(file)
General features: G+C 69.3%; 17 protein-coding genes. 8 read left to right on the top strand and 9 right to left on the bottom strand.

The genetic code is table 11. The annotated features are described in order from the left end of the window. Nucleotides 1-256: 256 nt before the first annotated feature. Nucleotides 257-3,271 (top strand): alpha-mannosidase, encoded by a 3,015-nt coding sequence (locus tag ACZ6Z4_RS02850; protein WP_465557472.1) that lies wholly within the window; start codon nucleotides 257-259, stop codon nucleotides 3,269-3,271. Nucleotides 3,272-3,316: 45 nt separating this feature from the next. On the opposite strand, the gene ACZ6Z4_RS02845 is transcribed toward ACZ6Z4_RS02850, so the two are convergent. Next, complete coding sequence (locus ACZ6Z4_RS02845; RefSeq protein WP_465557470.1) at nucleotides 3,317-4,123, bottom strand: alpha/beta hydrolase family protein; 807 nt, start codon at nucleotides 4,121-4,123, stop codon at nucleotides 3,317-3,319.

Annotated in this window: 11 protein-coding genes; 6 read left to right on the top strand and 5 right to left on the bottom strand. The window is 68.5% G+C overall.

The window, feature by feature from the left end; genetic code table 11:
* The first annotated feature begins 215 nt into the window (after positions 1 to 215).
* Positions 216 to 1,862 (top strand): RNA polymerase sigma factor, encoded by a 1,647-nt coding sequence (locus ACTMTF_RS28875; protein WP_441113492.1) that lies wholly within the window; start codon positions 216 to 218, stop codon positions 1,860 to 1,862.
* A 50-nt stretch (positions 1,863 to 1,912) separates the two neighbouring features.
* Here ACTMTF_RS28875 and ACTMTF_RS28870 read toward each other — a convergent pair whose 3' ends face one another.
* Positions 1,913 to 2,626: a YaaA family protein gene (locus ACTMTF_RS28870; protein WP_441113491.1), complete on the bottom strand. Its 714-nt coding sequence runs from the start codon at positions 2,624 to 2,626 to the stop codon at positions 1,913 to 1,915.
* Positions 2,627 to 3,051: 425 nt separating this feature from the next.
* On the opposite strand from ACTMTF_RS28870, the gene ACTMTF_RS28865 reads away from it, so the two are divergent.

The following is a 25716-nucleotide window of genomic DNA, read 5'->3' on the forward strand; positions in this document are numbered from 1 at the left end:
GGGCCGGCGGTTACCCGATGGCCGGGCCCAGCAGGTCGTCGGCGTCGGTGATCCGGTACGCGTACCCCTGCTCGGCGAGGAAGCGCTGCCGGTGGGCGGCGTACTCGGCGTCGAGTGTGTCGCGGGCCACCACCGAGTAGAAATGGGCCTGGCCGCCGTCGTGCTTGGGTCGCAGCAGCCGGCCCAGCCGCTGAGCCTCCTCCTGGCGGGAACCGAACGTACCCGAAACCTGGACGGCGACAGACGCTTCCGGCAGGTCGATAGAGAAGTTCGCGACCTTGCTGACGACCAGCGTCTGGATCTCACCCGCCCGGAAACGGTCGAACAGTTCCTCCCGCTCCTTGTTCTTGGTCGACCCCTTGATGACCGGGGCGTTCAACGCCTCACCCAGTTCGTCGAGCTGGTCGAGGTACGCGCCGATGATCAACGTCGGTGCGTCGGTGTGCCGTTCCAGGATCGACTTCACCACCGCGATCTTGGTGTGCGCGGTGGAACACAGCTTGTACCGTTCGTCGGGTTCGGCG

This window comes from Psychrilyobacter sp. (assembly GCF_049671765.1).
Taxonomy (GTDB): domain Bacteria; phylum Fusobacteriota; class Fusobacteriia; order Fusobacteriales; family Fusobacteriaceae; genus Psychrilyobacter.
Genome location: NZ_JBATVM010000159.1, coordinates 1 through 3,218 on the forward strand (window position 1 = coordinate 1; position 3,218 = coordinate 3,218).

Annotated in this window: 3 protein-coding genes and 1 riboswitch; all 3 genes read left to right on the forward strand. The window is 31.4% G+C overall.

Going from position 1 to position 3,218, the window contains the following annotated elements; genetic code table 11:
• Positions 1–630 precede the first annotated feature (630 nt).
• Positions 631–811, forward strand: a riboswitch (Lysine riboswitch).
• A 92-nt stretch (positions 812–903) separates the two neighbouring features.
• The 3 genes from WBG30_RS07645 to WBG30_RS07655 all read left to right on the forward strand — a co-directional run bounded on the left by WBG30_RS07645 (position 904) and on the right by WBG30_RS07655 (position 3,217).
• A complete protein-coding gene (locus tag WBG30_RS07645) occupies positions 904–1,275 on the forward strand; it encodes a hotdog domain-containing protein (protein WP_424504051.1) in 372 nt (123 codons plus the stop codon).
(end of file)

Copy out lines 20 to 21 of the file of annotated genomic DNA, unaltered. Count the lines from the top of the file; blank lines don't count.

• Positions 631–811, forward strand: a riboswitch (Lysine riboswitch).
• A 92-nt stretch (positions 812–903) separates the two neighbouring features.